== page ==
Myth behind the name Kala Pani
However, numerous scholars reject this theory, and according to them the expression 'Kala Pani' has been used with reference to the Sanskrit word 'Kal', which means Time or Death. The word 'Kala Pani' thus, meant the water of death or a place of death from where only the luckiest returned." The British, immediately after the establishment of penal settlement in the Andamans in 1858, also referred these islands as existing across the 'Black Water'. Aden, an island in the Arabian Sea where Vasudeo Balwant Phadke was transported, too, was called 'Kala Pani'.
Obviously, therefore, the name 'Kala Pani' was given to these penal settlements, which were far removed from the mainland of the country by long stretch of seawaters where hardcore criminals were to be transported from the country. The jail authorities there were at liberty, rather, were instructed by the British government to treat the prisoners with extreme unkindness and from where only the luckiest could return.
Purpose of Kala Pani
'Kala Pani' or 'Black Water' virtually meant cruel and ruthless treatment to the prisoners till death. A sentence of deportation to 'Kala Pani' meant a warrant for throwing the prisoner in living hell to face heard or unheard trials and tribulations and to lead a life of a beast or even worse than that. Expatriation to 'Kala Pani' for life was worse than death penalty. The Indian revolutionaries were doomed to 'Kala Pani' to undergo these harsh punishments but they in turn immortalised these islands by their selfless sacrifices.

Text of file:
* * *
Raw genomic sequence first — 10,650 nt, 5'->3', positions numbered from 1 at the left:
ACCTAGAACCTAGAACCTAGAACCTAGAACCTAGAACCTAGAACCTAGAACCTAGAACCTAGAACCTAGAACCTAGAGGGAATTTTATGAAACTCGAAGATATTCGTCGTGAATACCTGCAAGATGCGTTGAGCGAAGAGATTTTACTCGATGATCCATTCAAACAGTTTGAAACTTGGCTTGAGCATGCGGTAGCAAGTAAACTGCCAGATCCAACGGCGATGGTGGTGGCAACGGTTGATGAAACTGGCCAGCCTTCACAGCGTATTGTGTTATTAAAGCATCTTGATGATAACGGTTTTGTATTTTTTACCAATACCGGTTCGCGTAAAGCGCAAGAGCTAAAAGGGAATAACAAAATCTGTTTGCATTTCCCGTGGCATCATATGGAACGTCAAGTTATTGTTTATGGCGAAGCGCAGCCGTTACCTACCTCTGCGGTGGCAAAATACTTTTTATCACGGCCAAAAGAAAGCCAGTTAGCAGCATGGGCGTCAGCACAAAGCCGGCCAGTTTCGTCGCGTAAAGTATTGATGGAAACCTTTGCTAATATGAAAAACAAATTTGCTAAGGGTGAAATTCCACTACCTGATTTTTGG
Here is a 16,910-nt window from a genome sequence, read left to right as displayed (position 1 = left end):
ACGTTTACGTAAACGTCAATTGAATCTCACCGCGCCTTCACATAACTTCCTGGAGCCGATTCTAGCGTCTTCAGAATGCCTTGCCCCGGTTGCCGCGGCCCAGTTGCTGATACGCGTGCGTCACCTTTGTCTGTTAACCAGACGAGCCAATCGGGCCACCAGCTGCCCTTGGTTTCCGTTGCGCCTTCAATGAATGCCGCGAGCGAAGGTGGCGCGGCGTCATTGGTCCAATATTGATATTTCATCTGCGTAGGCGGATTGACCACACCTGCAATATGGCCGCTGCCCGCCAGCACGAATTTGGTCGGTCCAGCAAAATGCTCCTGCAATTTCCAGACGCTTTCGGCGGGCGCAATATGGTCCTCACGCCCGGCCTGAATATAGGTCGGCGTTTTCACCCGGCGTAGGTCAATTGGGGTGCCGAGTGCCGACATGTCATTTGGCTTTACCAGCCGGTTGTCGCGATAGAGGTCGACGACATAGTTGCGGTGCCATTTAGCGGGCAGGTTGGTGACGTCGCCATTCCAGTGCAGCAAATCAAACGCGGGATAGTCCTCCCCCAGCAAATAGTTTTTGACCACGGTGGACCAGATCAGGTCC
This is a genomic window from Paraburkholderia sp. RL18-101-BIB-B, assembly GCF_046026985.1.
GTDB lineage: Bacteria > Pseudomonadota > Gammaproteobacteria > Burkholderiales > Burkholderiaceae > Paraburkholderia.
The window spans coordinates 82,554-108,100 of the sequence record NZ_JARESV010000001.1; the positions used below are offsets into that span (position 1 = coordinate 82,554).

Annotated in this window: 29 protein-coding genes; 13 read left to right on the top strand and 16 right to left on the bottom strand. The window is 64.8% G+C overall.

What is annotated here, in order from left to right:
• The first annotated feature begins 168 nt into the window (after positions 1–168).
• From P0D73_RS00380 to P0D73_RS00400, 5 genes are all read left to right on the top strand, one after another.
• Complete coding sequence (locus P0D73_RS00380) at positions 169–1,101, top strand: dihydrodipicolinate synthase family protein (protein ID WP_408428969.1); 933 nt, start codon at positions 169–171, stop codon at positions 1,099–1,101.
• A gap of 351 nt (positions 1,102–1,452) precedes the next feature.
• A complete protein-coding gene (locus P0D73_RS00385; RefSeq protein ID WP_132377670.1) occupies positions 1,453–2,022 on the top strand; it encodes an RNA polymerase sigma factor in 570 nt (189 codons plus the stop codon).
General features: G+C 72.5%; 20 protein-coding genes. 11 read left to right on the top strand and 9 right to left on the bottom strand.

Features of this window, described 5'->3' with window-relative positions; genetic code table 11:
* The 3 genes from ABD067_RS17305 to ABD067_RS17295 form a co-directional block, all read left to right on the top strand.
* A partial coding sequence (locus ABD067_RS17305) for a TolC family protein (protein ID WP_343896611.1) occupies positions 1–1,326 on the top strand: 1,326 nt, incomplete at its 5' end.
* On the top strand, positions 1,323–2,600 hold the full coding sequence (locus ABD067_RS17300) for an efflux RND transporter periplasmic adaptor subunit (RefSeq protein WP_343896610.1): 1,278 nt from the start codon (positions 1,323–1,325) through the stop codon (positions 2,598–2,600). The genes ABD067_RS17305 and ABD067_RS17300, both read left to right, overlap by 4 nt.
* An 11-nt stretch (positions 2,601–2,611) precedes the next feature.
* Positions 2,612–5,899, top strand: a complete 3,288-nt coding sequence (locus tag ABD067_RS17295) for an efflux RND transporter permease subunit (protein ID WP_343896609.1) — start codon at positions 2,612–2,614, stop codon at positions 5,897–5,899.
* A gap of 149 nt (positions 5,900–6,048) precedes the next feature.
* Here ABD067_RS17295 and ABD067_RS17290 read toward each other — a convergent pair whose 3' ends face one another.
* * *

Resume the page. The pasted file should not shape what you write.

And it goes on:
Although the Andaman and Nicobar Islands are among the world's most beautiful islands and neither the soil, nor the water of these islands is black, but the British government had created a situation to call these islands as 'Kala Pani' because of the inhuman barbarisms inflicted on the patriot prisoners fighting for the liberation of their motherland who were transported from the mainland and gaoled in these islands. The term "Kala Pani" is interwoven with the trials and tribulations faced by the brave political prisoners in Cellular Jail and of those freedom fighters of the first war of independence who were brought to these islands to lead a 'hell like life".
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